Dissertation, Syracuse University (2013)

John M. Monteleone
Le Moyne College
This dissertation contends that emotions are subject to ethical assessment, not simply as motives or overt expressions, but in their own right. Emotions, I argue, are subject to assessment because they are aspects of a person's character. Specifically, emotions involve voluntary acts of attention, which are due to habituation. These acts show character by manifesting certain stable, deeply-held desires called 'concerns.' This view, dubbed 'Attentional Voluntarism,' is opposed to the prevalent view, dubbed 'Rationalism,' that emotions are subject to assessment because of their propositional content. Rationalism is unable to account for certain kinds of irrational emotion, where one forms an unwarranted emotion to avoid anxiety and secure pleasure. It exaggerates how mature and adaptive these emotions are. Attentional Voluntarism, by contrast, accounts for the childish and even infantile character behind such emotions, because the relevant habits of attention may simply be the residue from previous developmental stages.
Keywords Emotion  Attention  Moral Responsibility
Categories (categorize this paper)
Edit this record
Mark as duplicate
Export citation
Find it on Scholar
Request removal from index
Revision history

Download options

PhilArchive copy

Upload a copy of this paper     Check publisher's policy     Papers currently archived: 64,231
External links

Setup an account with your affiliations in order to access resources via your University's proxy server
Configure custom proxy (use this if your affiliation does not provide a proxy)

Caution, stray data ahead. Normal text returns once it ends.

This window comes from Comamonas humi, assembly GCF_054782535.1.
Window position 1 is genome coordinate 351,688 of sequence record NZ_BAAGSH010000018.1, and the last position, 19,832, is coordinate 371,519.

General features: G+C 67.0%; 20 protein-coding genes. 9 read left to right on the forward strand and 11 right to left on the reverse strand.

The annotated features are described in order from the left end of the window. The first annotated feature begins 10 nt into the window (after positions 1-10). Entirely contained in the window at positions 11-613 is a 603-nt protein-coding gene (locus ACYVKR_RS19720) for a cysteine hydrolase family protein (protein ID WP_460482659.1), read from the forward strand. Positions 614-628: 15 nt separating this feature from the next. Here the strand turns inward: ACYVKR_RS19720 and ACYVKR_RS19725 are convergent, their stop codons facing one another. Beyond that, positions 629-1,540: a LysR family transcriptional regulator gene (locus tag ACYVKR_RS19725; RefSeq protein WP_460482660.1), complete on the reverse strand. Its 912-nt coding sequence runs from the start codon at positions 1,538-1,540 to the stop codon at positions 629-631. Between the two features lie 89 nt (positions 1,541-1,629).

Through your library

References found in this work BETA

No references found.

Add more references

Citations of this work BETA

No citations found.

Add more citations

Similar books and articles

Emotion, Moral Perception, and Character.Charles B. Starkey - 2001 - Dissertation, The University of Wisconsin - Madison
Standing Up for an Affective Account of Emotion.Demian Whiting - 2006 - Philosophical Explorations 9 (3):261-276.
The Feeling Theory of Emotion and the Object-Directed Emotions.Demian Whiting - 2011 - European Journal of Philosophy 19 (2):281-303.
Towards a New Feeling Theory of Emotion.Uriah Kriegel - 2014 - European Journal of Philosophy 22 (3):420-442.
The Irrationality of Recalcitrant Emotions.Michael S. Brady - 2009 - Philosophical Studies 145 (3):413 - 430.
Emotion, Object and Justification.Bonnelle Lewis Strickling - 1984 - Dissertation, The University of British Columbia (Canada)


Added to PP index

Total views
15 ( #678,854 of 2,455,387 )

Recent downloads (6 months)
2 ( #303,137 of 2,455,387 )

How can I increase my downloads?


My notes